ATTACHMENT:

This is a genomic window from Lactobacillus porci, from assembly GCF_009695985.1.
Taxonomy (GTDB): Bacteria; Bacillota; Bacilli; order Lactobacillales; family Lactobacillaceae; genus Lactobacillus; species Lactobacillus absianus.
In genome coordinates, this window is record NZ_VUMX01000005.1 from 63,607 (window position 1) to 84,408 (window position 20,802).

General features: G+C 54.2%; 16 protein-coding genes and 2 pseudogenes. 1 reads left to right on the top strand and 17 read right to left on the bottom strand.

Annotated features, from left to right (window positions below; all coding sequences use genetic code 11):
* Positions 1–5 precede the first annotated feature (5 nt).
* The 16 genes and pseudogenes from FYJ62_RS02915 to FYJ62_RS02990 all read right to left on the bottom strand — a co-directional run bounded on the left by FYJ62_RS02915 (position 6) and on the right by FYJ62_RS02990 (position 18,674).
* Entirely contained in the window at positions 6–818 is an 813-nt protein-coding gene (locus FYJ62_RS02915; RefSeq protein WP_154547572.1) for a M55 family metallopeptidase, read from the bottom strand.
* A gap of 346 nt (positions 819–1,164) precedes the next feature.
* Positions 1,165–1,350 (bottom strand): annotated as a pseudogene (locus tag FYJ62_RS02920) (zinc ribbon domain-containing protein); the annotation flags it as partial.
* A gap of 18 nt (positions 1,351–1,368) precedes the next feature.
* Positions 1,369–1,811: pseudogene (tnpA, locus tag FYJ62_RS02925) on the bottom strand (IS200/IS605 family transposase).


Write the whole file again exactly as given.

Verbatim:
This is a genomic window from Lactobacillus porci, from assembly GCF_009695985.1.
Taxonomy (GTDB): Bacteria; Bacillota; Bacilli; order Lactobacillales; family Lactobacillaceae; genus Lactobacillus; species Lactobacillus absianus.
In genome coordinates, this window is record NZ_VUMX01000005.1 from 63,607 (window position 1) to 84,408 (window position 20,802).

General features: G+C 54.2%; 16 protein-coding genes and 2 pseudogenes. 1 reads left to right on the top strand and 17 read right to left on the bottom strand.

Annotated features, from left to right (window positions below; all coding sequences use genetic code 11):
* Positions 1–5 precede the first annotated feature (5 nt).
* The 16 genes and pseudogenes from FYJ62_RS02915 to FYJ62_RS02990 all read right to left on the bottom strand — a co-directional run bounded on the left by FYJ62_RS02915 (position 6) and on the right by FYJ62_RS02990 (position 18,674).
* Entirely contained in the window at positions 6–818 is an 813-nt protein-coding gene (locus FYJ62_RS02915; RefSeq protein WP_154547572.1) for a M55 family metallopeptidase, read from the bottom strand.
* A gap of 346 nt (positions 819–1,164) precedes the next feature.
* Positions 1,165–1,350 (bottom strand): annotated as a pseudogene (locus tag FYJ62_RS02920) (zinc ribbon domain-containing protein); the annotation flags it as partial.
* A gap of 18 nt (positions 1,351–1,368) precedes the next feature.
* Positions 1,369–1,811: pseudogene (tnpA, locus tag FYJ62_RS02925) on the bottom strand (IS200/IS605 family transposase).